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GU Effort Aims to Help Homeless in Bitter Cold

By Kat LuceroCurrent Staff Writer

When Mayor Vincent Gray activated the city’s first cold-emergency alert of the season last Tuesday, a new program in Georgetown dispatched student volunteers to comb the streets.

The “Hypothermia Outreach Team” scoured the area to find people without shelter and make sure they got supplies or a warm place to stay on the cold winter night. The team is made up of dozens of Georgetown University students in a joint initiative with the Georgetown Ministry Center.

“We want to make sure people are safe,” said Ray Shiu, who runs the program at the school as associate director of Georgetown University’s Center of Social Justice Research, Teaching and Service.

The city issues a cold-emergency alert when the actual or predicted temperature (including the wind chill) falls to 15 degrees, or to 20 degrees with precipitation. To protect homeless residents from hypothermia, city agencies put in place additional services and support, supplemented by ad hoc teams like the Georgetown group.

“During those times, the students are helpful. They’re nearby and they have more energy to go out at night,” said Gunther Stern, executive director of the ministry center.

Last Tuesday from 7 p.m. to 9 p.m., nine available university students spread throughout the neighborhood, according to the ministry center’s spokesperson, Stephanie Chan. They walked along M and P streets, under the Whitehurst Freeway and along Wisconsin Avenue up to the Safeway in upper Georgetown. Others ventured farther east to the Watergate complex in Foggy Bottom.

When the volunteers came across homeless residents, they handed out items like blankets, hand warmers, socks and other winter clothing and accessories — supplied by donations from both the ministry center and the university. They also called the District’s homeless shelter hotline to transport people to nearby warming locations.

Shiu said the volunteers last week were able to provide help to 16 homeless residents.

To become a volunteer, students must first complete a workshop to build up the knowledge they’ll need, like how to approach a homeless person and which city services are available during frigid weather. They’re also taught how to recognize symptoms of hypothermia, such as dizziness, sluggish behavior and weak pulse. The workshop is followed by a walk-through of Georgetown areas where homeless individuals are known to sleep.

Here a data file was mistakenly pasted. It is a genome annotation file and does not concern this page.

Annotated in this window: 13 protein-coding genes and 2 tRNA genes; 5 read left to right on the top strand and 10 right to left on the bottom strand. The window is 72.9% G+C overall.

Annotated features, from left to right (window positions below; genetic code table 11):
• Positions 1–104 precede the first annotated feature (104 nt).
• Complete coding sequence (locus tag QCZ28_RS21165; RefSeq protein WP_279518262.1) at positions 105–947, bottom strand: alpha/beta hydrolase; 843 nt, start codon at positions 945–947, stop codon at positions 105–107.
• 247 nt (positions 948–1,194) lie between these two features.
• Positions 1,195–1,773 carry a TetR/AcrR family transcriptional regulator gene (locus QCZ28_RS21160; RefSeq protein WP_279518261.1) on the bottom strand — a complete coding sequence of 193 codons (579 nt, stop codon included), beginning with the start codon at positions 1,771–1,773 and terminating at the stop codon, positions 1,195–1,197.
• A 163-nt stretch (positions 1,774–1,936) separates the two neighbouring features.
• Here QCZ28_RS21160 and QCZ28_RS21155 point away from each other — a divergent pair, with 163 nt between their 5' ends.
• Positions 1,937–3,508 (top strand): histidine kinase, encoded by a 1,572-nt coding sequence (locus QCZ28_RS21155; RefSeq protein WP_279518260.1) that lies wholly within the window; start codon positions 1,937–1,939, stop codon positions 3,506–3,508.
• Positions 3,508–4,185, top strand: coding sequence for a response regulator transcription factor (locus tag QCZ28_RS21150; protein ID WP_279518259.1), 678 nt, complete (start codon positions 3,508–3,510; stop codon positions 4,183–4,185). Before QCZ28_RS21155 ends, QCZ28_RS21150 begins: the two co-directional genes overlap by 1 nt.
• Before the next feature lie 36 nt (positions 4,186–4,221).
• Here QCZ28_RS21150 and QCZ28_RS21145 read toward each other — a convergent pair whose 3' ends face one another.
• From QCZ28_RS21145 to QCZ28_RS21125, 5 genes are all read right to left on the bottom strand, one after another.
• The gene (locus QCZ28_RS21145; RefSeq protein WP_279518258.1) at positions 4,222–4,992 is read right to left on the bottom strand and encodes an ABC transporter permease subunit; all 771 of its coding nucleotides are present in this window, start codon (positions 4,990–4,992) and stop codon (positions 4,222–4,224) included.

The program just finished prepping over 160 volunteers, according to Shiu. When weather on a certain night is expected to be bitterly cold, Chan said, organizers notify volunteers to see who’s available.

Nearby, George Washington University has also been working to raise awareness of homelessness and to assist homeless people. Among its efforts, according to dean of students Peter Konwerski, is the university’s longtime participation in a yearly nationwide campaign just before Thanksgiving called “Hunger and Homelessness Awareness Week.”

Starting Nov. 16, the university held a variety of initiatives such as a food drive, a policy discussion and a contest challenging students to budget $30 for food in one week — the average amount that one person receives under the Supplemental Nutrition Assistance Program.

And when the cold weather hits, like last week, Konwerski said the university sends alerts to students, providing information on how they can help people without shelter get to a warm site.

In Georgetown, the ministry center — which offers a variety of services, including a “clubhouse drop-in center” and a winter shelter — recognized the need for the hypothermia outreach team after the frigid conditions of last winter’s “polar vortex.” A pilot program launched last January with 25 student volunteers on the streets. “We saw that some of our guests on the streets had almost died,” Chan said of the homeless residents.

The ministry center tapped Georgetown University through its newest board member, Shiu, who said there’s a burgeoning schoolwide interest in poverty issues on a policy level.

The university has had a relationship with the ministry center for years, but according to Stern, it was not as active as it is now.

Student participation has “evolved over the past few years,” he said, contrasting it to earlier days when delinquent Hoyas were required to do community service.

Now more students are participating in several initiatives with the ministry center, such as organizing the annual 5K race fundraiser, which raised over $12,000 this year, and volunteering at the winter shelter, which houses 10 homeless individuals from November through March.

This article appears in the Nov. 26 issue of The Georgetown Current newspaper.